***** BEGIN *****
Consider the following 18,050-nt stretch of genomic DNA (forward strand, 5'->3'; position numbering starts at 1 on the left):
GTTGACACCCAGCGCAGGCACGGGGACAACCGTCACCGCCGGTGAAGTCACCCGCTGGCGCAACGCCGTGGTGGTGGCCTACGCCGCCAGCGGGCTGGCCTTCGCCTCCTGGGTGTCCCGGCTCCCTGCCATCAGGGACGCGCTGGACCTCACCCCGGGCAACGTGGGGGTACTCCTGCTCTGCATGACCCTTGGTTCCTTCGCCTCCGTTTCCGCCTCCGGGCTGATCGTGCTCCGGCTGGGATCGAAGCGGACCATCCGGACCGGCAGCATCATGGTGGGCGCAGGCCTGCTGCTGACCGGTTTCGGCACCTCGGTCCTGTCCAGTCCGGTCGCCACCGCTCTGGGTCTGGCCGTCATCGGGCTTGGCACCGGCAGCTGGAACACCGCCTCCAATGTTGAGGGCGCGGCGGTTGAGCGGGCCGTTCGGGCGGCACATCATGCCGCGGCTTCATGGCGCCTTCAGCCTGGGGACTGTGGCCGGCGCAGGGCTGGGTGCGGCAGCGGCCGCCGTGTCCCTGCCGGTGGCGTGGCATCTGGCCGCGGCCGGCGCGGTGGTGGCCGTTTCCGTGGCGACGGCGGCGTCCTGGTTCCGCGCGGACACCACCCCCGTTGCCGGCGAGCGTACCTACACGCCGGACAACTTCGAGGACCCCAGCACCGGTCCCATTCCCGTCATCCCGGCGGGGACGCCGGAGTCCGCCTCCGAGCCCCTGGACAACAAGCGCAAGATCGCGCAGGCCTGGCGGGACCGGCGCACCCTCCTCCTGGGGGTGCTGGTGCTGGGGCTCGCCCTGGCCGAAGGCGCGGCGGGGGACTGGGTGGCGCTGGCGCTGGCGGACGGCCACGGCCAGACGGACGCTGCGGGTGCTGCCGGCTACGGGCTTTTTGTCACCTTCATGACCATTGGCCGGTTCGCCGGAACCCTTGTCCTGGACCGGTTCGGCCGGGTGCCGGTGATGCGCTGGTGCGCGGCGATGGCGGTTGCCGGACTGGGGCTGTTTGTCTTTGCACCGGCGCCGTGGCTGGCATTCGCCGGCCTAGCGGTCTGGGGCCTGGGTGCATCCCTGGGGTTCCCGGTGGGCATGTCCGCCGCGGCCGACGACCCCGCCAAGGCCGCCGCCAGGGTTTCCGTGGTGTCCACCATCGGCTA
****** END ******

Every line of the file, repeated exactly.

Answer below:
Consider the following 18,050-nt stretch of genomic DNA (forward strand, 5'->3'; position numbering starts at 1 on the left):
GTTGACACCCAGCGCAGGCACGGGGACAACCGTCACCGCCGGTGAAGTCACCCGCTGGCGCAACGCCGTGGTGGTGGCCTACGCCGCCAGCGGGCTGGCCTTCGCCTCCTGGGTGTCCCGGCTCCCTGCCATCAGGGACGCGCTGGACCTCACCCCGGGCAACGTGGGGGTACTCCTGCTCTGCATGACCCTTGGTTCCTTCGCCTCCGTTTCCGCCTCCGGGCTGATCGTGCTCCGGCTGGGATCGAAGCGGACCATCCGGACCGGCAGCATCATGGTGGGCGCAGGCCTGCTGCTGACCGGTTTCGGCACCTCGGTCCTGTCCAGTCCGGTCGCCACCGCTCTGGGTCTGGCCGTCATCGGGCTTGGCACCGGCAGCTGGAACACCGCCTCCAATGTTGAGGGCGCGGCGGTTGAGCGGGCCGTTCGGGCGGCACATCATGCCGCGGCTTCATGGCGCCTTCAGCCTGGGGACTGTGGCCGGCGCAGGGCTGGGTGCGGCAGCGGCCGCCGTGTCCCTGCCGGTGGCGTGGCATCTGGCCGCGGCCGGCGCGGTGGTGGCCGTTTCCGTGGCGACGGCGGCGTCCTGGTTCCGCGCGGACACCACCCCCGTTGCCGGCGAGCGTACCTACACGCCGGACAACTTCGAGGACCCCAGCACCGGTCCCATTCCCGTCATCCCGGCGGGGACGCCGGAGTCCGCCTCCGAGCCCCTGGACAACAAGCGCAAGATCGCGCAGGCCTGGCGGGACCGGCGCACCCTCCTCCTGGGGGTGCTGGTGCTGGGGCTCGCCCTGGCCGAAGGCGCGGCGGGGGACTGGGTGGCGCTGGCGCTGGCGGACGGCCACGGCCAGACGGACGCTGCGGGTGCTGCCGGCTACGGGCTTTTTGTCACCTTCATGACCATTGGCCGGTTCGCCGGAACCCTTGTCCTGGACCGGTTCGGCCGGGTGCCGGTGATGCGCTGGTGCGCGGCGATGGCGGTTGCCGGACTGGGGCTGTTTGTCTTTGCACCGGCGCCGTGGCTGGCATTCGCCGGCCTAGCGGTCTGGGGCCTGGGTGCATCCCTGGGGTTCCCGGTGGGCATGTCCGCCGCGGCCGACGACCCCGCCAAGGCCGCCGCCAGGGTTTCCGTGGTGTCCACCATCGGCTA